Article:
There’s no question that Normani is truly making a name for herself as a solo artist now that Fifth Harmony has disbanded. But the path from girl group to solo star hasn’t always been easy and Normani is opening up about some of the obstacles she’s faced during her years in the music industry. Sadly, one of those obstacles has been racism both inside and outside the industry. In a recent interview with Billboard, Normani talked at length about what she’s had to overcome to find solo success. And Normani’s comments about racism highlight just how much work still needs to be done in the music industry and society as a whole.
Normani’s interview with Billboard, which was published on Thursday, Jan. 10, covers a variety of topics — from her move to Houston and her rise to fame to how she’s handled criticism and racism in the industry. In one part of the interview, the 22-year-old singer revealed that recording sessions with Fifth Harmony could be emotional because she was sometimes relegated to the background, which made her feel singled out. While recording the song “No Way,” Normani says she was the only member of the group asked to do background vocals.
“So many sessions, I would cry like I’ve never cried before,” she told Billboard.
Incidents like that only made Normani feel even more singled out, especially as the only black member of the group. Fans also made her feel the same way sometimes.
“It was a subconscious thing. You think, ‘Why am I the least followed in the group?’” she explained. “Even if you don’t recognize that you’re paying close attention to it, it takes a toll on your confidence. You worry — is it me? Is it because I’m black? Or am I just not talented?”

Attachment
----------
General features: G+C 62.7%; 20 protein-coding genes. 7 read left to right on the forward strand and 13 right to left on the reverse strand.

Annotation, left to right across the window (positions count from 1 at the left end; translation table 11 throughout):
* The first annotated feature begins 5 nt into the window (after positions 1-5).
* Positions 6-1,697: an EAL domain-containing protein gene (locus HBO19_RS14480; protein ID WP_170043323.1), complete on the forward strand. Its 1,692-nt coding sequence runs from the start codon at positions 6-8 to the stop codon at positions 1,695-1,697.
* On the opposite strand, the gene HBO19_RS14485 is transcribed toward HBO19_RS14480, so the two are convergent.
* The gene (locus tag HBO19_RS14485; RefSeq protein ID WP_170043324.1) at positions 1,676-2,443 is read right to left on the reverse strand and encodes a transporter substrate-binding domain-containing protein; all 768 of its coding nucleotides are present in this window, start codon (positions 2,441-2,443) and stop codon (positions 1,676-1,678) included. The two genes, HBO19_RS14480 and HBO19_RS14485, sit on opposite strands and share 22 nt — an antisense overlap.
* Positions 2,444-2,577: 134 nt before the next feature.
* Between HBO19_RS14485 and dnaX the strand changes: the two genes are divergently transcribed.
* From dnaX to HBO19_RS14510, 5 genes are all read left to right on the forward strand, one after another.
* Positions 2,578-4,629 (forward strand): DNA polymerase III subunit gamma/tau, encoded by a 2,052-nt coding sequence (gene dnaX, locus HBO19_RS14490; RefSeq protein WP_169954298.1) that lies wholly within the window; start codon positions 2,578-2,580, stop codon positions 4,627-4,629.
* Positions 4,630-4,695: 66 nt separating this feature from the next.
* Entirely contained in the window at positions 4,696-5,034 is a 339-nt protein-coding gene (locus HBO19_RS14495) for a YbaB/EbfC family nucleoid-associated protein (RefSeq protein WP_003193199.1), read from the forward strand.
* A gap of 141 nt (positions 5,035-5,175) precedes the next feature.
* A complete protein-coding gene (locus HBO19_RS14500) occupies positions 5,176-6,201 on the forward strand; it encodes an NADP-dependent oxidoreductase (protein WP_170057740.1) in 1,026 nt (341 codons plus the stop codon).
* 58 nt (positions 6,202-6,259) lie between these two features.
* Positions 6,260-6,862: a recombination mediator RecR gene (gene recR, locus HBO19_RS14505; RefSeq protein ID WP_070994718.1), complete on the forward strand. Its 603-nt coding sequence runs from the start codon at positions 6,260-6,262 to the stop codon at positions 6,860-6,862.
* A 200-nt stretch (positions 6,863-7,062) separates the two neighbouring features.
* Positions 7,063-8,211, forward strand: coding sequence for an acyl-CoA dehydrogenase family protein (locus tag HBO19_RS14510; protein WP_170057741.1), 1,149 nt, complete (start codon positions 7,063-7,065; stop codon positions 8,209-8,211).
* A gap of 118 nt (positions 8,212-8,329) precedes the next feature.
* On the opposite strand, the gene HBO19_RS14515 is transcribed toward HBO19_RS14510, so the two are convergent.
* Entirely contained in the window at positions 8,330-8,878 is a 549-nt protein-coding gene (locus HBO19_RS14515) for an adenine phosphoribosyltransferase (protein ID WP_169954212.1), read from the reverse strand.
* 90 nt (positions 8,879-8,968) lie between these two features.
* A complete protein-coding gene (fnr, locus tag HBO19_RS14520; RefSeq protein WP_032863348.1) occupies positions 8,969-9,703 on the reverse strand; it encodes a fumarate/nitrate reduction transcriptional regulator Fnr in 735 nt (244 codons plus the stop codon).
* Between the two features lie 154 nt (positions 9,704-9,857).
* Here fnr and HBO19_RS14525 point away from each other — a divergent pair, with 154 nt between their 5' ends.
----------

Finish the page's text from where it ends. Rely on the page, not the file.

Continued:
When she began receiving racist messages and death threats from fans in 2016, Normani says that the rest of Fifth Harmony tried to be there for her, but it wasn’t always the kind of support she needed.
“They tried to be there for me as best as they could,” Normani told Billboard. “But I don’t think they had the tools that they needed, because it’s not their experience. I can give them credit for trying to be there for me, but at the same time… the girls don’t experience things the way I did.”
Ultimately, though, Normani has strived to rise above all the controversy and settle into who she is as a woman and as an artist. And part of her brand is making sure she’s always at her best and setting an example for other black women who are trying to be successful.
“There’s so much that I have to get off my chest,” Normani said. “And there’s a responsibility I have as a black woman — one of the very few to have the power to kill it. Even in the mainstream, there’s not many of us. Especially chocolate girls. Like, being African-American is one thing, but girls [with] my complexion… it’s unheard of. It’s me, and SZA. Who else?”
Overall, Normani has proven to everyone that she’s a fighter and will come out on top no matter what. Plus, it sounds like she has some serious career goals in mind, which is awesome.